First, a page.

The WHO said that according to the current evidence, COVID-19 virus is primarily transmitted between people via respiratory droplets and contact routes. “Droplet transmission occurs when a person is in close contact (within 1 metre) with an infected person and exposure to potentially infective respiratory droplets occurs, for example, through coughing, sneezing or very close personal contact resulting in the inoculation of entry portals such as the mouth, nose or conjunctivae…. Therefore, transmission of the COVID-19 virus can occur directly by contact with infected people, or indirectly by contact with surfaces in the immediate environment or with objects used on or by the infected person (e.g., stethoscope or thermometer)”, added the transmission study.

(Sumit Saxena can be contacted at [email protected])

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‘Turkey’s number of severe COVID-19 cases under control’

Turkish health professionals conducted 40,247 tests in the past 24 hours, bringing the overall number of tests to 4,885,916, he added.

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Corona cases in Turkey

Ankara, Aug 3 : Turkey’s number of serious ill COVID-19 patients seems to be under control, Turkish health minister said.

The COVID-19 cases increased by 987 in Turkey, raising the total diagnosed cases to 232,856, Turkish Health Minister Fahrettin Koca tweeted on Sunday, Xinhua news agency reported.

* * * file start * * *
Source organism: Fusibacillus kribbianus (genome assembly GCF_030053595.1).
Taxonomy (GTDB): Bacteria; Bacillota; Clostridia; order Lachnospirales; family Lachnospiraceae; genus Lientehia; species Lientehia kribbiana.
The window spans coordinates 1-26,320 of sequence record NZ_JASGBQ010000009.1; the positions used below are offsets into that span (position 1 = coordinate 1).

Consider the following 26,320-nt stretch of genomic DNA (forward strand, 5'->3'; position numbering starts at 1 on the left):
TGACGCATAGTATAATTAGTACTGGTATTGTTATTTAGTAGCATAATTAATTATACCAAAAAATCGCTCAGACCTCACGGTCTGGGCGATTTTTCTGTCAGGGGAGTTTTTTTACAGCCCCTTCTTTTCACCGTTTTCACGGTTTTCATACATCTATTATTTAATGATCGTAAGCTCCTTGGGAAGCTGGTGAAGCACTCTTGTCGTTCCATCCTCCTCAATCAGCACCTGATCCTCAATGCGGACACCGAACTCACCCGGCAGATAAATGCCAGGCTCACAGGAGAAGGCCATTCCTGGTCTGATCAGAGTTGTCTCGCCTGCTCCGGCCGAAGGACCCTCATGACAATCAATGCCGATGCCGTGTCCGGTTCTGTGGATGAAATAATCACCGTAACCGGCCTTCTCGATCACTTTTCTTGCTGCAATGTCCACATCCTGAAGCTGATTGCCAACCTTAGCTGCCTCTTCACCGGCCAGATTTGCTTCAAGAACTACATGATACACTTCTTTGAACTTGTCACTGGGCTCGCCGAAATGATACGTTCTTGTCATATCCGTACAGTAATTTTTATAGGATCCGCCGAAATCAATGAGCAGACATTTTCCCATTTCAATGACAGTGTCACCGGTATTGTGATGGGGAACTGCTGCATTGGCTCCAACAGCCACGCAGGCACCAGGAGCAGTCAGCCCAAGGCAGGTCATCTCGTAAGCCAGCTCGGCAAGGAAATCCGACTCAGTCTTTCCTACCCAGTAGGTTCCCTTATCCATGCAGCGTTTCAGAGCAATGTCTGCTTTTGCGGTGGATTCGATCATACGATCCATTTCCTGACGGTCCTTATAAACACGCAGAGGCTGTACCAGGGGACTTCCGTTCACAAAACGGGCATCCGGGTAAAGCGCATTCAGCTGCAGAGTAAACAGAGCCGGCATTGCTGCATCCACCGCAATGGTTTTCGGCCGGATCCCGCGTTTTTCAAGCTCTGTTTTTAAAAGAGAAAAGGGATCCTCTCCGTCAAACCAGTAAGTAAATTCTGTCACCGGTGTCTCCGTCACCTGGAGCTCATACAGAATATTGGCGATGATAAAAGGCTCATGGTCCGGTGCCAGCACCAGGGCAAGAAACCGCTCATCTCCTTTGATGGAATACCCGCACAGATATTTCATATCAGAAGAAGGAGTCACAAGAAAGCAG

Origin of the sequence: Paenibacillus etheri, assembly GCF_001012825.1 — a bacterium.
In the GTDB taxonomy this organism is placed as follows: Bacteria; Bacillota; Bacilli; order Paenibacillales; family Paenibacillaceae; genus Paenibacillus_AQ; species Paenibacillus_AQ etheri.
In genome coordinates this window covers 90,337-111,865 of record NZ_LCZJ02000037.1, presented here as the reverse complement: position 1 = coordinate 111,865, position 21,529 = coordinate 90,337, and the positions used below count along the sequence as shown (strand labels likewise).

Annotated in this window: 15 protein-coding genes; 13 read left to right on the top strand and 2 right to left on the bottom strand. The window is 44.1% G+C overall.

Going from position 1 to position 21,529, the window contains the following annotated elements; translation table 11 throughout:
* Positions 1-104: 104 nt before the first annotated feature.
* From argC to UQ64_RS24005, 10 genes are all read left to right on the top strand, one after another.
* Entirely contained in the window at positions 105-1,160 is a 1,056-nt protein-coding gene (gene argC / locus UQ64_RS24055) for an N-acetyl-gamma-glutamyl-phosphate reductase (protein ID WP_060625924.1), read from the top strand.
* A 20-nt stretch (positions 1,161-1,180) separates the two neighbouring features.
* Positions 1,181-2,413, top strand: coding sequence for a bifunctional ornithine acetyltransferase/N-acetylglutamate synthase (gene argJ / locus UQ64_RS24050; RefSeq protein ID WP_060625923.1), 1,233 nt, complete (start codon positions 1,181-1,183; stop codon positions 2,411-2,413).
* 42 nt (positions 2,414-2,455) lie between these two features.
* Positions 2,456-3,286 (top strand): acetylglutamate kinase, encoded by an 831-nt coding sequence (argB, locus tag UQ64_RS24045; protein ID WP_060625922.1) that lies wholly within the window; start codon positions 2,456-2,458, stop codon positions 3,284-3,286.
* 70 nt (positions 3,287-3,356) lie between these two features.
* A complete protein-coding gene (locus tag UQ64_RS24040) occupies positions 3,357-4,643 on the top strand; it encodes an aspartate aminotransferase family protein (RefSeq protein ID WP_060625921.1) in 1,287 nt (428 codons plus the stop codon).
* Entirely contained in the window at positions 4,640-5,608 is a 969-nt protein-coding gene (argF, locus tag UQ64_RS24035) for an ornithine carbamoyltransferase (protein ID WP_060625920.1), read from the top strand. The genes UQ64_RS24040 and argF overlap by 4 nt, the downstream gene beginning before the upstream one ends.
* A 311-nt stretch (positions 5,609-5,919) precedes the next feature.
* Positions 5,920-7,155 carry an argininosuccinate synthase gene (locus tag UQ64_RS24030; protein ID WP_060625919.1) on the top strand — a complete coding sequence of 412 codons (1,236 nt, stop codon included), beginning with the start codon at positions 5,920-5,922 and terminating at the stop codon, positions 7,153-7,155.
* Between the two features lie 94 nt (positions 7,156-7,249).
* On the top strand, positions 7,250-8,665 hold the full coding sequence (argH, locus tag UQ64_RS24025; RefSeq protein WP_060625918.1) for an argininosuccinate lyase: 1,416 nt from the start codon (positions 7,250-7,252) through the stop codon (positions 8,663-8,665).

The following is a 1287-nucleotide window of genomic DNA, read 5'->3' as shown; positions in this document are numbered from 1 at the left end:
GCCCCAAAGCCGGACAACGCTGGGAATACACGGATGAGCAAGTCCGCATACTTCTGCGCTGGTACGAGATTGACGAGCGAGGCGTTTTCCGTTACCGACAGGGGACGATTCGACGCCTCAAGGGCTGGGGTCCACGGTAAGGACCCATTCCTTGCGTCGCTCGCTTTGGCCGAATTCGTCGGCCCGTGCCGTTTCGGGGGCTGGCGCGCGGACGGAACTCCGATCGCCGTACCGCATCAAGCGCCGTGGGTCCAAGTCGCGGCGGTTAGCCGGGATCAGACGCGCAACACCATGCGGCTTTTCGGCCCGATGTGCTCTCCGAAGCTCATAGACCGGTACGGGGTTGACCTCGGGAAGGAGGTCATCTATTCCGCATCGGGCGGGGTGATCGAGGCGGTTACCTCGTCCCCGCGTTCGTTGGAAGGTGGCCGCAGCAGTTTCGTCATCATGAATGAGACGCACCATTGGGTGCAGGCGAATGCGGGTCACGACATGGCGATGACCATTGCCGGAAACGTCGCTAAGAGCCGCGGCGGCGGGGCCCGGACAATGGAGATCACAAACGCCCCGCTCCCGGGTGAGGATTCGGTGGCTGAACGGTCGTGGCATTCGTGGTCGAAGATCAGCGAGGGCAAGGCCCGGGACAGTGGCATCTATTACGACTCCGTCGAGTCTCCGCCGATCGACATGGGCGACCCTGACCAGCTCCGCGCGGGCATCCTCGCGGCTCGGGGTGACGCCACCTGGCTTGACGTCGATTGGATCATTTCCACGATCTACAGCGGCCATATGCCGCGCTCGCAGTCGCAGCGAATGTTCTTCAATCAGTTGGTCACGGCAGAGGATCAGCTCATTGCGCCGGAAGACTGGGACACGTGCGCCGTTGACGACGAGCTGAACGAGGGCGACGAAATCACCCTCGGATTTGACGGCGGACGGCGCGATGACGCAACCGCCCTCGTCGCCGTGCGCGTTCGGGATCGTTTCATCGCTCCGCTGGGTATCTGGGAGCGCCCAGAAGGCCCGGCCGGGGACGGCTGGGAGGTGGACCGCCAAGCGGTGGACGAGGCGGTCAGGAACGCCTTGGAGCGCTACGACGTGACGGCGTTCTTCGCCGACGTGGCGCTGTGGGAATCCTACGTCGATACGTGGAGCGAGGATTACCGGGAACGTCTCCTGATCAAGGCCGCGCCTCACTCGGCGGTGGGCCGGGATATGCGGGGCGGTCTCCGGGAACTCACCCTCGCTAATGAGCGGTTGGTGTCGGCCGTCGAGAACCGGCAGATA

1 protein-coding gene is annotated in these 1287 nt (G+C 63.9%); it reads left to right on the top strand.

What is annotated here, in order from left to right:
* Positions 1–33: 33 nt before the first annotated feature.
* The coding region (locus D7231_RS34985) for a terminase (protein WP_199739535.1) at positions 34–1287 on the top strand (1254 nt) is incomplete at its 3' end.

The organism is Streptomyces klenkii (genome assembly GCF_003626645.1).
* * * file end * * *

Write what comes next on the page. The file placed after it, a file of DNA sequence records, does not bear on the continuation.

The rate of pneumonia in COVID-19 patients is 8.5 per cent, the number of seriously ill patients is 582, he stated.

Meanwhile, 18 people died in the past 24 hours, taking the death toll to 5,728, Koca said, adding that a total of 978 patients recovered, raising the total recoveries to 216,494 in Turkey since the outbreak.

Turkish health professionals conducted 40,247 tests in the past 24 hours, bringing the overall number of tests to 4,885,916, he added.

Turkey reported the first COVID-19 case on March 11.

Turkey and China have supported each other in the fight against COVID-19.

Chinese doctors and medical experts held video conferences with Turkish counterparts to share China’s experience in treating coronavirus patients, protecting medical workers, and controlling the spread of the virus.

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Mandatory BCG vaccination linked with slower Covid-19 growth

Mandatory BCG vaccination correlated with a flattening of the curve in the spread of Covid-19, the analysis showed.

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New York, Aug 2 : Adding to the growing evidence that early BCG vaccination may be helpful in taming the Covid-19 spread, scientists now claim that countries with mandatory BCG vaccination until at least the year 2000 tended to exhibit slower infection and death rates during the first 30 days of the outbreak.

By applying a statistical model based on their findings, the researchers further estimated that only 468 people would likely have died from Covid-19 in the US as of March 29 – which is 19 per cent of the actual figure of 2,467 deaths by that date – if the US had instituted mandatory BCG vaccination several decades ago.

Martha Berg, the study’s lead author from University of Michigan (U-M) and colleagues focused on changes in the growth rates of Covid-19 cases and deaths, while controlling for variables including diagnostic test availability, median age, per capita GDP, population size and density, net migration rate, and various cultural differences such as individualism.